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Thread: Diving in at the shallow end!

  1. #1
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    Diving in at the shallow end! (another LS1 into E36)

    I would like to introduce myself and start my build thread. I recently purchased a 1999 E36 convertible from a member here (Jim Brink, who posted under 99E36LS1 and "C10 LS1 1968). The twist is that he had ALREADY converted this car to LS1 power. He fabricated many of the conversion bits, and he also upgraded many of the components like suspension, brakes, etc. (He pulled his Chevy mill and Magnum trans out for another project.) You might say that Jim got to do all the hard work! I just have to put another V8 in there that is why I say I am diving in at the shallow end.


    The chassis is in beautiful shape. As I mentioned, it is a 99 convertible (323i), and it has essentially no flaws. It spent most of its life in the upper Midwest, but clearly did not see any winters. No rust, clean Carfax, no obvious flaws.


    After agonizing over the drivetrain, I recently bought an LS1/T56 pullout combo from a 2000 Camaro from eBay (90k miles). I chased my tail for a while trying to line up components to make the job cheaper or better. In the end, I concluded I was not going to be able to save any money once all the bits were rounded up, and I was certainly not going to make the job any easier.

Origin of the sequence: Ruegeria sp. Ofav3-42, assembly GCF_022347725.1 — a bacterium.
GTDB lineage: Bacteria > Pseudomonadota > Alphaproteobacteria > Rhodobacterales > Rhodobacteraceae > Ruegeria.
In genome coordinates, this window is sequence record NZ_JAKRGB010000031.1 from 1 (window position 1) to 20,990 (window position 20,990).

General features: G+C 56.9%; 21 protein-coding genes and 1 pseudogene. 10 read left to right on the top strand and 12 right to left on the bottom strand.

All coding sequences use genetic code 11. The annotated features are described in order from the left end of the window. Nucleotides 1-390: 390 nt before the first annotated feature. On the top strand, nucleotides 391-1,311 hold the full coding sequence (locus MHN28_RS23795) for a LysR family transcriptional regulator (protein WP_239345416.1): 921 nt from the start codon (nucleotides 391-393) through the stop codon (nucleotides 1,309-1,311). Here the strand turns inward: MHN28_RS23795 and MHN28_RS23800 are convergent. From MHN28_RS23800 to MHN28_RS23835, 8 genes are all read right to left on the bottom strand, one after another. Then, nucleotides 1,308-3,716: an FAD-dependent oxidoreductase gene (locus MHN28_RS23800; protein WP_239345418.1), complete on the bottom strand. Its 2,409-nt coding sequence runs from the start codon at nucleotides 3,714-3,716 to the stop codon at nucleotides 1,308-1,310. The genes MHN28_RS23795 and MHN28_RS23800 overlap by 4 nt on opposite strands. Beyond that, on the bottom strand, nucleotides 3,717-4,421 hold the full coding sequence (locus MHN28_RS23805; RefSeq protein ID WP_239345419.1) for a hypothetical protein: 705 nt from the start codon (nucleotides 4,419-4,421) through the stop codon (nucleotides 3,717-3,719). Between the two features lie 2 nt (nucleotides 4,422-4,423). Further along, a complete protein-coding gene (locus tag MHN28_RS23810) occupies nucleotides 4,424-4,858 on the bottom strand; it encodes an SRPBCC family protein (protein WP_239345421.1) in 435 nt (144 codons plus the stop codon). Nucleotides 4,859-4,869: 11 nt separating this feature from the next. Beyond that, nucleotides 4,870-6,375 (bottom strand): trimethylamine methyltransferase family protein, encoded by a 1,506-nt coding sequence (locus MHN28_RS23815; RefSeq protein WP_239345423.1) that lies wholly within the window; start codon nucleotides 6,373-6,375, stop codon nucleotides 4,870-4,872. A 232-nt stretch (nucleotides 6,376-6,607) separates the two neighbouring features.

I am older than most of you, and I am not out to set any records for HP or quarter mile or anything. My goal is to have a car that is quick, reliable, streetable, and refined, but interesting, with lots of grunt. I have silly notions of pulling an RV with it eventually, but that is a story for another time!


    This swap would be merely a weekend project for many of you. However, I am not in your league! I have not done anything more serious than a head gasket in the last 20 years or so. So I will be learning as I go and asking stupid questions. I look forward to your help!


    Paul



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    Last edited by motorV8ed; 04-13-2019 at 10:11 AM. Reason: Made title more indicative of content
    Diving in at the shallow end!

  2. #2
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    Just a slow start this weekend (before a freak snowstorm got me sidetracked!). Got the stock exhaust manifolds, motor mounts, and transmission mount off without much incident, and just starting to sort through and label the harness.